Today, Madhu told Webster, credit card applications at banks often run through an automated system to verify PII elements. If the system can’t resolve the data, manual review teams of hundreds of people type the applicants’ names into Facebook or LinkedIn to verify they’re real.
“A machine can do that work much faster and more accurately,” he said, “combining these different bits of data together to make inferences and derive knowledge that a particular person is, in fact, real and who they claim to be.”
Garbage In, Garbage Out
The biggest problem in machine learning is that the programs are both a human creation to begin with as well as a function of the data they assess.
“Garbage in, garbage out is as true of machine learning as it is of any computer system,” Madhu said. “It relates to the hardest problem in machine learning and data science in general: data engineering.”
The data engineering process is the heavy lifting in data science, he noted.
The machine will first learn the patterns it’s taught and then reinforce on those. It may detect new patterns and build on top of older patterns on its own, but if the original training and rules were flawed, inaccurate or biased, the machine output will be as well.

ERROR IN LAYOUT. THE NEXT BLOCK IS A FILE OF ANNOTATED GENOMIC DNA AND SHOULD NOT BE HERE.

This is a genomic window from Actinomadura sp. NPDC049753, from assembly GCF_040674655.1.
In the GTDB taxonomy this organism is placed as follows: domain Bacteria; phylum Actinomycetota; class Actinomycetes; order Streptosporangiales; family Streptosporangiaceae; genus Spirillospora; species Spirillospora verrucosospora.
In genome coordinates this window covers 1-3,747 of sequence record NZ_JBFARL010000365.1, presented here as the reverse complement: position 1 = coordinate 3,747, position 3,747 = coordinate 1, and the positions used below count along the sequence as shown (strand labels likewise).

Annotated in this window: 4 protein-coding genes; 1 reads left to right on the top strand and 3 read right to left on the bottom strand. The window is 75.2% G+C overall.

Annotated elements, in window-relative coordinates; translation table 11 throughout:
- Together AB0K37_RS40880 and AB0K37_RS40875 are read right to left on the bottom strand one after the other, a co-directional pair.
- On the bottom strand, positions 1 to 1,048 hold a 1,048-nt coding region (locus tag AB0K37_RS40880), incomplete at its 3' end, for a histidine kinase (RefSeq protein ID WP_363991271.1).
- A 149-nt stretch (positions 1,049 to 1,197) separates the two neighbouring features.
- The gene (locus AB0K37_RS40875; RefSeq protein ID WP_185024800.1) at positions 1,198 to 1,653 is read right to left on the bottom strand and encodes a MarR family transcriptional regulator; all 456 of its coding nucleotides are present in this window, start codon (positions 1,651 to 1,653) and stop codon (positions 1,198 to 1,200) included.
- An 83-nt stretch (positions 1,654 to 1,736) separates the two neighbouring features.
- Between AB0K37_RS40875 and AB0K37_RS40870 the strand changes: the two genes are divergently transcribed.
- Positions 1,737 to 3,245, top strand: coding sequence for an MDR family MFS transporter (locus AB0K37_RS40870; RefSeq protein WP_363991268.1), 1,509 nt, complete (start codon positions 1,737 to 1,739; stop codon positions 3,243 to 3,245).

Likewise, if the data are no good, the same can be said for the machine’s insights.
However, we’re approaching a point, Madhu told Webster, where if we have enough understanding of the specific patterns we see that represent good data vs bad data, developers can then train machines to ensure that data is trustworthy. This can also work to minimize the intrusion of human bias and error into the system.
“We’re getting to a point where we can automate data engineering,” he said, “which traditionally has been the predominant amount of labor that goes into model development.”
In the Case of Fraud
Once machines are reinforced and able to weed out meaningless and poor information, it comes time to put them to work.
To apply machine learning to fraud detection and prevention, the objective is to enable machines to leverage collective intelligence insight on the types of fraud to which specific individuals, businesses and their peers may have been exposed.
“Ten years ago, fraud tools may have been deployed behind a firewall at a particular enterprise and exposed to just that enterprise’s experience of fraud,” Madhu said. “Today, they typically sit inside the cloud, securely, and they learn across customers at scale.”
Collective intelligence is one of the key differentiators in the way fraud detection tools are designed today. Access to industry data across businesses gives fraud tools that leverage machine learning efficacy, power and insight.
In this way, machine learning is an important development in such a mission critical area: having certainty around the authenticity of a person’s identity.
The specifics surrounding this topic, from how to ensure accurate data to the quantitative benefits of machine learning in the space, best practices for the role of feature engineering to what the future holds will be the subjects of upcoming podcasts in this series.